Featured Archives



One of the more disturbing newsreels of the early twentieth century—now, like the Zapruder film, easily found on the Web—shows Emily Davison, a militant English suffragist maddened by the injustices she felt had been done to women, throwing herself in protest in front of the king’s horse at the Epsom Derby on June 4, 1913. In nine jerky seconds you see it all: a somersaulting horse, a woman down and lying motionless, men in boaters running onto the track. Jockey and horse survived; Davison, struck in the head, died without regaining consciousness. Fellow suffragists saw her death as a martyrdom. Davison, wrote Emmeline Pankhurst, no doubt believed that through her grotesque self-sacrifice she might “put an end to the intolerable torture of women.”

Like watching Davison’s suicide, perusing old Atlantic essays on the century-long female struggle for equal rights can provoke mixed feelings—especially in the erstwhile feminist. On the one hand, one is grateful for the fearlessness with which various Atlantic writers, male and female, have argued over the years on behalf of women’s rights. It’s hard not to rejoice at Samuel McChord Crothers’s eloquent defense of women’s suffrage, or Virginia Woolf’s surprisingly passionate assault on the exploitation of female domestic labor. My favorite blast from the feminist past here is the ferocious “Desperate Housewives,” in which Nora Johnson, two years before Betty Friedan’s Feminine Mystique, decries the exhausting work of child care as “the simple, nerve-wracking, mindless, battering-ram process of trying to teach a savage to use a fork.”

On the other hand, in gloomier moods, I find myself wondering if true sexual equality—the kind Davison killed herself for—will ever be achieved. Women in Western societies now have the vote, of course, along with many other rights and protections. Yet women and men continue to collide in countless ways in modern life. In an essay here from 1997, Katha Pollitt itemizes the many fields (business, politics, media, science, religion, etc.) in which American women are underrepresented; the disparities persist in 2006. Women’s historic entry into the workforce, one fears, has yet to produce any net gain in human happiness; men continue to resent female competition (sometimes with good reason); women themselves struggle to combine careers with the demands of motherhood and running a household. Nor has the “intolerable torture of women” mentioned by Mrs. Pankhurst exactly come to a halt—not yet, at least, in some of the more barbarous places around the globe. One suspects we’re not quite done with it: the woman on the track, the king’s horse bearing down; the conflict, the pain, the waste.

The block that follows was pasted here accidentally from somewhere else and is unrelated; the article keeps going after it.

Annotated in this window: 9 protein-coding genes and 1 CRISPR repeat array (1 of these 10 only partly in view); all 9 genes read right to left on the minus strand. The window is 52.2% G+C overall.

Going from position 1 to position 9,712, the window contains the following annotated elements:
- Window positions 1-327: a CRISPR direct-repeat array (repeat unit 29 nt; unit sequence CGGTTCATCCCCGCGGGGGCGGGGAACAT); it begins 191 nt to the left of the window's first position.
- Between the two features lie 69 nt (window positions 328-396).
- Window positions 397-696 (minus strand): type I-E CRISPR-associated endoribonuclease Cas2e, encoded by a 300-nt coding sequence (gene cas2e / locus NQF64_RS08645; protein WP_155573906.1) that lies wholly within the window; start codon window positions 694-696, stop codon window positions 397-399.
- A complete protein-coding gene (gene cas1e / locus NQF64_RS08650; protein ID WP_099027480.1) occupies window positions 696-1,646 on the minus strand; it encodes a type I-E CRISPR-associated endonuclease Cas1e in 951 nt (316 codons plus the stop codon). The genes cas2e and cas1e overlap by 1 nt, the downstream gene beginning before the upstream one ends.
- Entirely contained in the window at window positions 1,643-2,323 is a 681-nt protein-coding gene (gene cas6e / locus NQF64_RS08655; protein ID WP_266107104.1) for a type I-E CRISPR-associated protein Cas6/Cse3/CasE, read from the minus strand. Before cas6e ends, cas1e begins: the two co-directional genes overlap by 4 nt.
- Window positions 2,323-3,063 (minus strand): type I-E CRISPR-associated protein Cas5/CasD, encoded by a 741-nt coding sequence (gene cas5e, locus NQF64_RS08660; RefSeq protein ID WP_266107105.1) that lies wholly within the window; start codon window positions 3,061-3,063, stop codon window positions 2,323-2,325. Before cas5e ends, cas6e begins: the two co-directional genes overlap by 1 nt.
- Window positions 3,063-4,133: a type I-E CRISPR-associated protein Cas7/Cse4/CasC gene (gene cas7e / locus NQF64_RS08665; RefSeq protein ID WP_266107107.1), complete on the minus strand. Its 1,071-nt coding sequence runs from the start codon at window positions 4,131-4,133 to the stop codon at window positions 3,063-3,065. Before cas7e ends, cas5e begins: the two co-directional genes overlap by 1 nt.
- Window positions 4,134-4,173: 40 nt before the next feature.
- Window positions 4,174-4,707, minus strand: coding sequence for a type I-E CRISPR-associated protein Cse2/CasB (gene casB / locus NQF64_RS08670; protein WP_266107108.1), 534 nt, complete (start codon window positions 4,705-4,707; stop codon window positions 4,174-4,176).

—TERRY CASTLE

Archival excerpts:
Meditations on Votes for Women (October 1914)
by Samuel McChord Crothers
In 1914, as the women’s suffrage amendment languished in Congress, Samuel McChord Crothers, a popular essayist and a Harvard Square–based Unitarian minister, made the case for equal suffrage. (The amendment did not pass that year, however; American women would not win the right to vote for another six years.)

Talent, Opportunity, and Female Aspirations (June 1926)
by Faith Fairfield
Six years after the Nineteenth Amendment had given American women the right to vote, Atlantic contributor Faith Fairfield pointed to an ongoing double standard in other areas.

Equality of Opportunity and Pay (May and June 1938)
by Virginia Woolf
In 1938, Virginia Woolf, a champion of equal opportunity for women and the author of Mrs. Dalloway, To the Lighthouse, and A Room of One’s Own, responded scathingly in the pages of The Atlantic to a written solicitation she had received in the mail asking “the daughters of educated men” to join in the cause against war. What women really ought to lobby for, she argued, is equal opportunity and better pay for themselves.

Science: Careers for Women (October 1957)
by Helen Hill Miller
In 1957, Helen Hill Miller, a Washington, D.C.-based writer and a correspondent for The Economist, considered the social and psychological obstacles facing women attempting to forge careers in science.

Desperate Housewives (June 1961)
by Nora Johnson
Two years before Betty Friedan’s Feminine Mystique articulated “the problem that has no name,” novelist and essayist Nora Johnson considered the frustrations of the well-educated homemaker.

Feminism's Unfinished Business (November 1997)
by Katha Pollitt
Decades after the women's-liberation movement began the battle to break down gender barriers and put women on a more equal footing with men, social critic and columnist Katha Pollitt pointed out that sexism and gender bias continued to play an insidious—and largely unacknowledged—role in women's lives. She called for a revitalized feminism to rectify the problem.